Rules Are Meant to be Broken
As I drove the car at 80 miles per hour, my wife painfully gripped my hand. “It feels like the baby is coming out,” she pleaded.
Everything had happened so suddenly. A few minutes earlier, we had been home preparing to leave for the hospital with her in moderate but tolerable labor. Just as we were leaving, she quickly went into heavy, late-stage labor. There was no time to call for an ambulance or police escort. The situation called only for aggressive and creative driving to get to the hospital in time. Speeding and driving through red lights, we made it with only minutes to spare. Our second child was delivered by the nurse in the exam room. Had I followed the rules of the road, I would have delivered the baby on the side of the highway.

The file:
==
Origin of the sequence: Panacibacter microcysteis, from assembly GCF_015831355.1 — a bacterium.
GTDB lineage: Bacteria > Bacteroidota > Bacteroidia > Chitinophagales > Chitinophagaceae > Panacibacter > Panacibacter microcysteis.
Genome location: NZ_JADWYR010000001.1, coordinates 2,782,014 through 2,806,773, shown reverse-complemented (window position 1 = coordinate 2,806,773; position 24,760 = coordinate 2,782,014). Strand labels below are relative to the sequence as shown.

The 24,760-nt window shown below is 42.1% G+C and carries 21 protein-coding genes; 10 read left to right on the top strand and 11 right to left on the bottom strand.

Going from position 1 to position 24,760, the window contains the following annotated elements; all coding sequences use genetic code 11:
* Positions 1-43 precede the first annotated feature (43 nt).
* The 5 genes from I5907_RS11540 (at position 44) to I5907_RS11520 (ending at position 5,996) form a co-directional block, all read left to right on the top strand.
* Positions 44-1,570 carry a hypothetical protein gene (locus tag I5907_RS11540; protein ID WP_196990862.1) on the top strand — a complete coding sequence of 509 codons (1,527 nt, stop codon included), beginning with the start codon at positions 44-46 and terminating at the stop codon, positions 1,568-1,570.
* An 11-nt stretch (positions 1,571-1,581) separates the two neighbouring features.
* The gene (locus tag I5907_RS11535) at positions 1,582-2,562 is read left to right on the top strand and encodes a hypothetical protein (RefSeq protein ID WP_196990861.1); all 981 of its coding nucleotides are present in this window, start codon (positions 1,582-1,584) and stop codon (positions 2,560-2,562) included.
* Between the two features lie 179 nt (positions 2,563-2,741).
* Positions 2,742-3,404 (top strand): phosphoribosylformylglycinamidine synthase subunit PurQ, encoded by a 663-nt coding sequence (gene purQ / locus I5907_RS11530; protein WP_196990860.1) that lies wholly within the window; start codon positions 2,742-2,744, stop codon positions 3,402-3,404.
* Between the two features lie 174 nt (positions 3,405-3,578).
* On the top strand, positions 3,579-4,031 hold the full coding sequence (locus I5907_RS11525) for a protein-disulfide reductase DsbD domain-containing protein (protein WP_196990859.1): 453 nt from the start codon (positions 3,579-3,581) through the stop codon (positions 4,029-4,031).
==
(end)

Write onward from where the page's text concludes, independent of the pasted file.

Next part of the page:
Sometimes, the only way to get something done is to break the rules. It is much the same on an agile project. Often we must bend or break the rules to accomplish what is needed. But rule breaking should not lead to chaos or anarchy--it must be guided by a higher purpose.
The challenge of driving to the hospital was simultaneously complex and simple. It was complex because the car had a manual transmission, and I needed to help my wife breathe through contractions while she screamed and applied a vise-grip to my hand. I had to drive both aggressively and alertly while also keeping her calm.
At the same time, the
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